ISSN (Print) - 0012-9976 | ISSN (Online) - 2349-8846

Gautam DuttSubscribe to Gautam Dutt

Reaching a Climate Agreement: Beyond the Copenhagen Accord

This article synthesises the pledges made by both industrialised and developing countries, following the Copenhagen Accord, and their implications for stabilising the earth's climate as well as for the future course of the negotiations. This discussion briefly mentions the issues involved in different greenhouse gases and their measurement, and focuses on the important objective of the need to have an agreement without contradictions. This remains a major omission in the debate on climate change.

A Climate Agreement beyond 2012

As the first commitment period of the Kyoto Protocol comes to a close in 2012, the world faces another decision point at the United Nations Framework Convention on Climate Change meeting in Copenhagen in December. It is clear that total world emissions of greenhouse gases need to decrease sometime during the coming decade, and fall sharply thereafter, if we are to avoid disastrous and irreversible climate change. While industrialised countries generally emit much more per capita than developing countries, some of the latter have per capita emissions approaching the world average. This paper proposes that these advanced developing countries take on commitments to limit future emissions increase to improvements in the gross domestic product or, better yet, the Human Development Index, noting that some countries have achieved much more emission-efficient development than others. Recognising differences in the accuracy of greenhouse gas emissions accounting, we propose separate treatment for energy-related co2 emissions, forestry, agriculture, and fluorinated gases.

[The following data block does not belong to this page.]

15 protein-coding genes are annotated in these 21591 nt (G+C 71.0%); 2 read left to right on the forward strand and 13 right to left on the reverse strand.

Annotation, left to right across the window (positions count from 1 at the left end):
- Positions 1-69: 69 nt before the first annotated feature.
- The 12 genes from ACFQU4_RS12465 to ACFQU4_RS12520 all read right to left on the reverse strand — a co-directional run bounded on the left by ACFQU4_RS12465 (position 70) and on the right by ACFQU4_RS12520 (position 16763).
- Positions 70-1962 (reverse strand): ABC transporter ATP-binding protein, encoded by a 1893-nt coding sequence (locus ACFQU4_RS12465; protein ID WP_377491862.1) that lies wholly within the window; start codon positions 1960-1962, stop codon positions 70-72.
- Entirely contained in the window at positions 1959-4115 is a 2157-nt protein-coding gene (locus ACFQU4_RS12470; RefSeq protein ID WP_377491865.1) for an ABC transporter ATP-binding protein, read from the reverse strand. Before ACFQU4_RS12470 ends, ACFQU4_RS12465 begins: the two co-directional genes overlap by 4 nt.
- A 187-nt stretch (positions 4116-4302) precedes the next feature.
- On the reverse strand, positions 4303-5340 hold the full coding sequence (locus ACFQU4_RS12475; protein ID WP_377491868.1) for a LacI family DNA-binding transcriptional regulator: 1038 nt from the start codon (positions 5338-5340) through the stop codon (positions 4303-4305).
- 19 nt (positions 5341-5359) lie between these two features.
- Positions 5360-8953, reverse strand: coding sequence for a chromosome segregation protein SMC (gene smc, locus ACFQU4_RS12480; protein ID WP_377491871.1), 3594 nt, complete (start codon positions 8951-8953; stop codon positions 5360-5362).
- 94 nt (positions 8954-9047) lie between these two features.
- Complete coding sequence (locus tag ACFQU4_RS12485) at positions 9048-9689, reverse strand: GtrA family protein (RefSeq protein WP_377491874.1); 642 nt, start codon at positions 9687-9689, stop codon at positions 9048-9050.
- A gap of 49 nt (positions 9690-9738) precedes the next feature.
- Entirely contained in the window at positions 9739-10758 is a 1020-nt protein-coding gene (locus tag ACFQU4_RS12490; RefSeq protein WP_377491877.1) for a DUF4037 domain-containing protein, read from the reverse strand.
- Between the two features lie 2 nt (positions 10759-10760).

Negotiations and Agreements on Climate Change at Bali

The Bali Action Plan drawn up last month was only an echo of the US position without any quantitative commitments on emissions reductions. Even though there was a general support for incentives to reduce deforestation, India's proposal to include conservation and enhancement of forest carbon stocks was opposed by Brazil, the European Union and other countries. An analysis of the two main decisions taken at the UN climate change conference last month.

Coping with Climate Change

In its Fourth Assessment Report, the Intergovernmental Panel on Climate Change has confirmed that climate change is real, has quantified its magnitude and future evolution, and has assessed its impact. The 2006 Stern report concluded that the economic costs of climate change are significant. There are many ways to mitigate climate change, and results of action undertaken through the Kyoto Protocol are now visible. This paper examines alternative policies for mitigating and adapting to climate change, beyond the year 2012 horizon of Kyoto, and how India can play an important role in this effort.
Back to Top